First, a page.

Drilling the mounting hole for the coin
To drill the hole for the coin, I took my 25mm forstner bit and drilled a recess in scrap piece of wood. I then drilled a small hole through the centre of the recess. This setup meant that, in theory, I could place the coin into the recess, tape it, flip the board over and drill directly through the centre of the coin. Because my coin didn’t fit the 25mm recess perfectly, I had to eyeball it before I taped it in. It didn’t work exactly as I had hoped, but I think better than had I tried to do it by hand.
I placed the coin into a clamp and used a countersink bit to take off enough metal so that the screw head would sit relatively flush with the coin.
Mounting the cap catcher
At this point, nearly everything was done, except for attaching the magnet. To do this, I placed a small drop of superglue into the hole and then pressed the magnet in, tapping it a bit with the head of a screwdriver and my mallet to ensure that it sat flat. Then I filled the hole with a wood filler that matched the grain of the wood. Had I not had this filler lying around, I would have just used glue and sawdust, or really any coloured wood filler – I think a contrasting colour might look nice as well.
Because the hole for the coin was slightly larger than I needed, I attached the coin and placed wood filler around the edges to make it look like it really wanted to be there.
I set it out in the nice, hot Australian sun to dry and…..
Came back out an hour later to see that some terrible creature had ripped my poor bottle opener limb from limb.
It only took a quick look around to find the culprit….
Since Taco had apparently assumed that I had made her a wonderful new chew toy, it was back to the drawing board.
I followed the same steps, more or less for my second version until I got a bit rushed/somehow got distracted/had a complete space-cadet moment in which I moved the drill back for some reason before drilling the coin recess, probably because I wanted more work.
As a result, I drilled a very nice, unusable recess which didn’t overlap with the previous hole at all (+1 for clumsy Raff).
Luckily, my stock was thick enough that I could stand to lose a bit. So, I grabbed my orbital sander, sanded off that recess, and re-drilled to the depth of my coin, ensuring that I was definitely in the right spot this time.
I did the majority of the shaping for this one with my Ozito Rotary tool. The longer I have it the more uses I find for it, and I just love it!
Once all the drilling, cutting, and filling were done with this version, I made sure I placed it in a spot that wouldn’t be so tempting for Taco.
Once the filler was dry, I sanded the excess off with a low grit, working my way up to a final grit of 360. As I said, I wanted a smooth hand feel.
After cleaning away the dust, I used a can of thinned walnut stain and varnish that I wiped on and left to dry.
Once dry, I gave it a bit of a buff with the 360 again and then put a second coat of varnish on.
At that point, I eagerly awaited the moment when it was fully cured and I could truly test it out.
It’s time for a serious talk about ear protection! For a long time as a hobbyist, I was fairly lackadaisical with my hearing protection for woodworking purposes. If I needed to make a quick cut with the circular saw or do some pruning with a recip, it was often the last thing on my mind to grab the earmuffs from the shed. In addition, over the course of my time perusing the web for different ideas or tutorials I have seen countless videos and pictures of people operating heavy power tools without any ear protection.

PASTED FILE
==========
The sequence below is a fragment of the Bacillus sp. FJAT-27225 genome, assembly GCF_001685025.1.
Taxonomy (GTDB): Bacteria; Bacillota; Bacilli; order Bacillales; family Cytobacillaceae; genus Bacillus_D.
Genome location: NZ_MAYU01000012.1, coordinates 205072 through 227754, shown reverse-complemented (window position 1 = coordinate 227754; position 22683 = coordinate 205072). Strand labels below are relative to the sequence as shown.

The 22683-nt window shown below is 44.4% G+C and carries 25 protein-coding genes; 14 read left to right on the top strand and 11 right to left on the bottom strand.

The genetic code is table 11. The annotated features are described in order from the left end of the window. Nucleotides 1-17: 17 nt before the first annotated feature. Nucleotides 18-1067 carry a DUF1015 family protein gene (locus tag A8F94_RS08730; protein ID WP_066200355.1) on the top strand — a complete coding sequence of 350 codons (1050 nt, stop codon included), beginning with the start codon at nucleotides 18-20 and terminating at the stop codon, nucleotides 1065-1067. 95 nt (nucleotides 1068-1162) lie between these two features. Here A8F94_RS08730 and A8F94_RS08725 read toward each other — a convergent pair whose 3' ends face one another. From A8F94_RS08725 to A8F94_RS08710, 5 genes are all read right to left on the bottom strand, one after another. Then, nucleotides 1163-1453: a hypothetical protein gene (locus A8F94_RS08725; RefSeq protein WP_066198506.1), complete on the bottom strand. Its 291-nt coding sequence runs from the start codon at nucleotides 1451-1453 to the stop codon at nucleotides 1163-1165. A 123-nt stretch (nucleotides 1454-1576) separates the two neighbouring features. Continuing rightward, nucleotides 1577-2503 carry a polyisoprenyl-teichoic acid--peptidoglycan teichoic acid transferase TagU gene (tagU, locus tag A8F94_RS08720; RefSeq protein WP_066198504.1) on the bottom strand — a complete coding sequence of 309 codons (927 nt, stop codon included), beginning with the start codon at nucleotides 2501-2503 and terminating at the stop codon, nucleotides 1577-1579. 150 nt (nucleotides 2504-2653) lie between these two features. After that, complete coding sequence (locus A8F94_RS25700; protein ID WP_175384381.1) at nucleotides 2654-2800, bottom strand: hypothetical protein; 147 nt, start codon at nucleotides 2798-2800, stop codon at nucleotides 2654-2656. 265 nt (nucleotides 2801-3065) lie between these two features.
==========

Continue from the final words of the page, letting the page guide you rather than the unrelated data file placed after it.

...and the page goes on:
There are a lot of things around this mid-life era where I’m at now that, looking back, I would do differently. I don’t want not wearing ear protection to be one of them. Which got me to thinking about a lot of the questions that I’ve heard – what level of protection do I actually need when using my tools? Am I even doing enough work to risk damaging my ears? Are noise-canceling earphones enough? This led to an OCD level deep dive into the research behind ear protection and dangerous noise levels.
So, if you want to know about hearing protection and don’t want to spend the hours and hours of time that I spent to understand it, here’s my summation of everything you need to know about hearing protection for the woodworking crowd.
How is sound measured?
When I began digging around to find what was an adequate amount of protection, I first had to find out how noise is measured and what a dangerous level of noise was – I mean, my dog , Taco, has a pretty loud bark, do I need protection for that too?
In the simplest terms, sound is measured in regard to its intensity or volume, which is measured as decibels. The decibel scale measures from 0, or the lowest sound our ears can pick up, to 180dB – which is the sound measured from the launch pad of rockets.
An important thing to know when considering hearing protection is that decibels are measured on a logarithmic scale. Unlike linear scales, where the value between any two points is always consistent, logarithmic scales rely on exponents.
For decibels, every 10-decibel increase equates to 10 times the corresponding lower number. 30 decibels is, therefore, ten times louder than 20 decibels and one hundred times louder than 10 decibels.
The A-weighted scale
In terms of hearing protection, we regularly use an “A-weighted” decibel scale (dBA).
Think of all the times you wanted your test scores bell-curved, and you’ll get a bit of an idea of what dBA is. Essentially, it takes into account the various factors related to how the human ear processes sound and frequencies. Because our ears have trouble picking up very low and very high-pitched sounds, A-weighted decibels and the machines that are calibrated to them, specifically measure for the range of sounds that our ears are actually sensitive to. That’s why dBA is used as the primary measurement for environmental noise and hearing protection. It’s meant to be as accurate an interpretation of what our ears are truly hearing that the current research can get. When you see the safety warnings for certain levels of noise under The Occupational Safety and Health Regulations (OSHA) they have always been measured as dBA.